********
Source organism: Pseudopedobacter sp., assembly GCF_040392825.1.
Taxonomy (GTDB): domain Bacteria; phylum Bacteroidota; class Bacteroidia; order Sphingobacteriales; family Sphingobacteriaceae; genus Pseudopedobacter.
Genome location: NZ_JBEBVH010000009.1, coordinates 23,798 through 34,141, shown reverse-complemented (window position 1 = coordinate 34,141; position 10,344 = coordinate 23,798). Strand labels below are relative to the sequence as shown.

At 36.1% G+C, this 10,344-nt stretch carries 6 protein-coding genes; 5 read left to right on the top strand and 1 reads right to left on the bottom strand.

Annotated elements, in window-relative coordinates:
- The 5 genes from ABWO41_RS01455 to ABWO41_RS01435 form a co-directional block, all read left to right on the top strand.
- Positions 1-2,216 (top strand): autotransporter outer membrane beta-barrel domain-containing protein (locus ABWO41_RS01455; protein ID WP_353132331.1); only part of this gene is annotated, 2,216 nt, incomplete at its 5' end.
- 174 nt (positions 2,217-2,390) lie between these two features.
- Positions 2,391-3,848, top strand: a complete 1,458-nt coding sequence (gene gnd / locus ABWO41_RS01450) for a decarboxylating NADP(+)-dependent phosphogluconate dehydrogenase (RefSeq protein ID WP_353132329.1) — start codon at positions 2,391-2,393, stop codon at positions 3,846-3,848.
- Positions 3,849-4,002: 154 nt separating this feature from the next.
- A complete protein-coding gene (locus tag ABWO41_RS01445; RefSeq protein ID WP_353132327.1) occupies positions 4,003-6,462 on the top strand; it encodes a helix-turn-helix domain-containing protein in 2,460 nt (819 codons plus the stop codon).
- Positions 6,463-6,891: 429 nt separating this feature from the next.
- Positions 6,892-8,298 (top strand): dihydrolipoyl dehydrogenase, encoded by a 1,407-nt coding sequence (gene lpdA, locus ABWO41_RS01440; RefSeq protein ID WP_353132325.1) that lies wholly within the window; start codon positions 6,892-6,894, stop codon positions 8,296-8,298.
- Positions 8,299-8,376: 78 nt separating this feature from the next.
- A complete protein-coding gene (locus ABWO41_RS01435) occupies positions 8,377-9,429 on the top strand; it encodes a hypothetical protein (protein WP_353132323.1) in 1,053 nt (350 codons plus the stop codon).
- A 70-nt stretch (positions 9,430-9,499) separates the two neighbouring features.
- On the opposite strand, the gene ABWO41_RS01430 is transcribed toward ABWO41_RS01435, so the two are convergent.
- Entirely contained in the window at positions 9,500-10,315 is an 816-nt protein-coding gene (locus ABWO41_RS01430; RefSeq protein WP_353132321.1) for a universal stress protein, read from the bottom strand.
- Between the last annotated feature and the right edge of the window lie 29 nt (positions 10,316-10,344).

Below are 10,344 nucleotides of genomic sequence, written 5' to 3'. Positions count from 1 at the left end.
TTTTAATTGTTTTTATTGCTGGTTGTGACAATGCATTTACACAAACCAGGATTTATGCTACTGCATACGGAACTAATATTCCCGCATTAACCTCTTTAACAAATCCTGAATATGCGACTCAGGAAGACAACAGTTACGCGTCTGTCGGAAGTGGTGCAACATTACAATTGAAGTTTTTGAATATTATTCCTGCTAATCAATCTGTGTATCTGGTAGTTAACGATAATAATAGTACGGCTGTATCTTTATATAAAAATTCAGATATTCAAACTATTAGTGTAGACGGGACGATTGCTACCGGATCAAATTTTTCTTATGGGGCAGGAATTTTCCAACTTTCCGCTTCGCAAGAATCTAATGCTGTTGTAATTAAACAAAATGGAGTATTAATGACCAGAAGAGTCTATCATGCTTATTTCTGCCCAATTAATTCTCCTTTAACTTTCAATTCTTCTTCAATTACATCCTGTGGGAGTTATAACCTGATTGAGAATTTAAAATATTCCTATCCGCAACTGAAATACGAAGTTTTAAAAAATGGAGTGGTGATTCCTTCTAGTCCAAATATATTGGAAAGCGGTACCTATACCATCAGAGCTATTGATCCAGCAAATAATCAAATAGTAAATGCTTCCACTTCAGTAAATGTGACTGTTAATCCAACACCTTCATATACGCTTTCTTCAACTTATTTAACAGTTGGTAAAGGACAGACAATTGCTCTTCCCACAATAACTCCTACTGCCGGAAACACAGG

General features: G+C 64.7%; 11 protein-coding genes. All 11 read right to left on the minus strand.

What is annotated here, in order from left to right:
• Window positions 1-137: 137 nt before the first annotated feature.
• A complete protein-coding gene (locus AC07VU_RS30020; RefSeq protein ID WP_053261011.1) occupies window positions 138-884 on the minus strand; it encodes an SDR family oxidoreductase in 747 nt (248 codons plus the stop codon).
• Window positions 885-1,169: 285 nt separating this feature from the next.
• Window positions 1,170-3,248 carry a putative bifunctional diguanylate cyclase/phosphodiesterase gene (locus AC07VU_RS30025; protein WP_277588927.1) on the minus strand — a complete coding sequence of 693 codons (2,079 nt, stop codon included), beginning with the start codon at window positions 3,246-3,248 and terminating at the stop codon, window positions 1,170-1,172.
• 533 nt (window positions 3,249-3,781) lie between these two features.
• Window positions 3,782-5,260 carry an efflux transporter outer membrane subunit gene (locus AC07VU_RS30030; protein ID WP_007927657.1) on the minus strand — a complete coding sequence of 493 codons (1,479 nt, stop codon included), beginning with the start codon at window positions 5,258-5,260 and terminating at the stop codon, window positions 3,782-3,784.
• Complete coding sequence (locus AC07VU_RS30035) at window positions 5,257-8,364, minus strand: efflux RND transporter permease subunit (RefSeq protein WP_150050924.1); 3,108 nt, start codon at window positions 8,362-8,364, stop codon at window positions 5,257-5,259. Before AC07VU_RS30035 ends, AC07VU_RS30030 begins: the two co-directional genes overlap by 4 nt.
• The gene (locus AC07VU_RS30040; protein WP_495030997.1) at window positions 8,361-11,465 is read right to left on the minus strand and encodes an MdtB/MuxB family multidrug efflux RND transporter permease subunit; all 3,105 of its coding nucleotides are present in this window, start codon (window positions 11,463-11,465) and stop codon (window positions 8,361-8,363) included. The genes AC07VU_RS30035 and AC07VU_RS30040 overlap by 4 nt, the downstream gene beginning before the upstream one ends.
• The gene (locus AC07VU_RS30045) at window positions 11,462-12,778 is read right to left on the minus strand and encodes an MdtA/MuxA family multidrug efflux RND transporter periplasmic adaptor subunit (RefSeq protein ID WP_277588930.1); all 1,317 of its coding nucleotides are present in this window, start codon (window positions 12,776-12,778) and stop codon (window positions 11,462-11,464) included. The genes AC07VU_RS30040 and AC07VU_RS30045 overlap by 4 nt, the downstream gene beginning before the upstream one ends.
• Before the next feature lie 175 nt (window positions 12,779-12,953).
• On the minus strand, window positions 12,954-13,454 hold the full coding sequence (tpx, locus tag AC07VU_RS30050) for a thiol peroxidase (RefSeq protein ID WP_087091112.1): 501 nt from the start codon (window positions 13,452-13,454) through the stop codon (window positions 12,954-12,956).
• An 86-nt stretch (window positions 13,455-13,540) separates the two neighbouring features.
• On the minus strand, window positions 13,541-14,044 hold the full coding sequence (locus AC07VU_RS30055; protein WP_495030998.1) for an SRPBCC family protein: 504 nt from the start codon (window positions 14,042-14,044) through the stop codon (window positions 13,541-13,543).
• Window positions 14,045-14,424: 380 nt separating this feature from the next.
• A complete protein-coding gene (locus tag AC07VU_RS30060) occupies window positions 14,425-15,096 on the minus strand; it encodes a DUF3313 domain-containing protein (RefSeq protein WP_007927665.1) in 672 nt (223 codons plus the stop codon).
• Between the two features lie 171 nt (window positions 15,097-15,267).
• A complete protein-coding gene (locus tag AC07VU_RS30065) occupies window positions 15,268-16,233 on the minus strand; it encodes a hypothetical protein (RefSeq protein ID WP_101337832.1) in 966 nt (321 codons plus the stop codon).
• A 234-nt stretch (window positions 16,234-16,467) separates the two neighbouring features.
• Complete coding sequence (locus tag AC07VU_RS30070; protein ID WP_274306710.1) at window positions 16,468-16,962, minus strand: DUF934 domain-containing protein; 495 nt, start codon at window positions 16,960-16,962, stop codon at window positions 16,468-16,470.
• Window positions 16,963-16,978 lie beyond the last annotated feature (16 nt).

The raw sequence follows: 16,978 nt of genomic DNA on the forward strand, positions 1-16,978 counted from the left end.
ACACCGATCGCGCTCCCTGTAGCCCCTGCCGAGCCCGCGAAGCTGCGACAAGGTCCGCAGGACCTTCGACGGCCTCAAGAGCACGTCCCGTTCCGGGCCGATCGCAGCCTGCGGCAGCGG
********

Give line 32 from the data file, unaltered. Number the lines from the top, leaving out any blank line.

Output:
• The gene (locus AC07VU_RS30045) at window positions 11,462-12,778 is read right to left on the minus strand and encodes an MdtA/MuxA family multidrug efflux RND transporter periplasmic adaptor subunit (RefSeq protein ID WP_277588930.1); all 1,317 of its coding nucleotides are present in this window, start codon (window positions 12,776-12,778) and stop codon (window positions 11,462-11,464) included. The genes AC07VU_RS30040 and AC07VU_RS30045 overlap by 4 nt, the downstream gene beginning before the upstream one ends.